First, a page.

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Why do agencies find it necessary to rewrite the client communications brief, transcribe it into their own formats and fill out their little boxes with their special headings before heading into creative development?

Is it about control? Is it because client briefs are notoriously inadequate? Is it because clients don't know how to inspire creative agencies? Agencies certainly train their people to question everything in the client brief, not to take anything at face value and to keep asking 'why?' like annoying toddlers.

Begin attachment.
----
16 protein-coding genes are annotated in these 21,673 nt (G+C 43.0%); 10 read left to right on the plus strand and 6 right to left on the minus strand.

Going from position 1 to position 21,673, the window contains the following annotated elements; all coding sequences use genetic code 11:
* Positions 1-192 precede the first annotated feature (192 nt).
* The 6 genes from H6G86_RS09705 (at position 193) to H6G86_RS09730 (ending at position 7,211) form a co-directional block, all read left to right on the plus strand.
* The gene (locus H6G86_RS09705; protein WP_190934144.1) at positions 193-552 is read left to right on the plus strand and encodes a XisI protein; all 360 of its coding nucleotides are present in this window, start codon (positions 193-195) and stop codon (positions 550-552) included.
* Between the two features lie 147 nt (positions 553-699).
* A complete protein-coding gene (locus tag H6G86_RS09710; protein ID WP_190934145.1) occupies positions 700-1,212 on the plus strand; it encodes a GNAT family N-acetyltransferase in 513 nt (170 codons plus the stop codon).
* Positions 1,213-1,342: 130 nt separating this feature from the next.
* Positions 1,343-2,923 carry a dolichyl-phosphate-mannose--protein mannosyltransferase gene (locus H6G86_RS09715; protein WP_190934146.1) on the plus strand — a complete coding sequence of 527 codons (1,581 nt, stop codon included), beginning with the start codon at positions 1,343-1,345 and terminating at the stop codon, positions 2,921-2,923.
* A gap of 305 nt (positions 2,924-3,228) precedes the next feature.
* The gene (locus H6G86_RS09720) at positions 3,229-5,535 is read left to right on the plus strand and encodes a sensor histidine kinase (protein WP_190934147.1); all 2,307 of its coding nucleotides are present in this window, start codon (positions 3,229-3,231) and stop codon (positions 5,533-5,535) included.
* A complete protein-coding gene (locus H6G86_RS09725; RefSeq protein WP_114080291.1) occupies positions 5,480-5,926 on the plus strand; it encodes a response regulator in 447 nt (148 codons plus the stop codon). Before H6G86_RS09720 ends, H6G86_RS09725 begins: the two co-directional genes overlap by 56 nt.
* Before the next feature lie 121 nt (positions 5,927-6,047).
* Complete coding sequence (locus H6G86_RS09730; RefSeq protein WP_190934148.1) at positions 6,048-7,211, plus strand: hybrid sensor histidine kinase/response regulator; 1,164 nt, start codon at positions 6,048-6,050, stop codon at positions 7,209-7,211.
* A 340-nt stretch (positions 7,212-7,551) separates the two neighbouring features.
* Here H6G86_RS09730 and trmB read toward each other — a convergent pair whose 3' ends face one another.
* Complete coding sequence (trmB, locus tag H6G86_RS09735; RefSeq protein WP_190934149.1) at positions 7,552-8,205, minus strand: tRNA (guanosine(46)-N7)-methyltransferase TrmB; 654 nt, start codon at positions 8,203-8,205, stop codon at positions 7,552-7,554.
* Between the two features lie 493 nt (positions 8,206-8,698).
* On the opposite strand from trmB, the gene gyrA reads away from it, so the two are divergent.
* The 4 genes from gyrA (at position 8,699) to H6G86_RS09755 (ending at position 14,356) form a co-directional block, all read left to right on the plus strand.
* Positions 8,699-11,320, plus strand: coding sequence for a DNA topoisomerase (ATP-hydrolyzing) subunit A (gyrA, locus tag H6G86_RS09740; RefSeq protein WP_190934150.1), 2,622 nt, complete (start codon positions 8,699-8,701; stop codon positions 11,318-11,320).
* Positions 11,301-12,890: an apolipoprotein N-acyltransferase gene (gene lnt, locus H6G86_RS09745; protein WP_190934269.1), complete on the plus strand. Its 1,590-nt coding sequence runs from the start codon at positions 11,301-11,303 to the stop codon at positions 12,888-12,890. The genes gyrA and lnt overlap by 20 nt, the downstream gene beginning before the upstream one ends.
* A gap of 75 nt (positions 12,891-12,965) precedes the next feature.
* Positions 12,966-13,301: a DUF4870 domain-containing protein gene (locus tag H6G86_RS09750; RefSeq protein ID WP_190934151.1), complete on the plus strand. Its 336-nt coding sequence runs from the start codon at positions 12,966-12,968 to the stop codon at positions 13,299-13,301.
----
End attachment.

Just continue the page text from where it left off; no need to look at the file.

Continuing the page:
In fact, developing the communications strategy, defining the role it has to play in addressing the brand's problem, and then transcribing it into a brief for the creative department is a critical way in which the agency can add value. It has been said that 90% of the creativity in great communications is in the brief. An exaggeration, perhaps, but it is the foundation for the disruptive, breakthrough thinking that can really make a difference to a client's business, as evidenced by all those award winning papers in the IPA Effectiveness archive. This could be via a refocused interpretation of the brand benefit or communications problem, or an original insight into the consumer or a fresh lateral perspective on the category the brand is operating in. The AA, for example, was transformed at the briefing stage from a car breakdown rescue service into 'Britain's fourth emergency service'.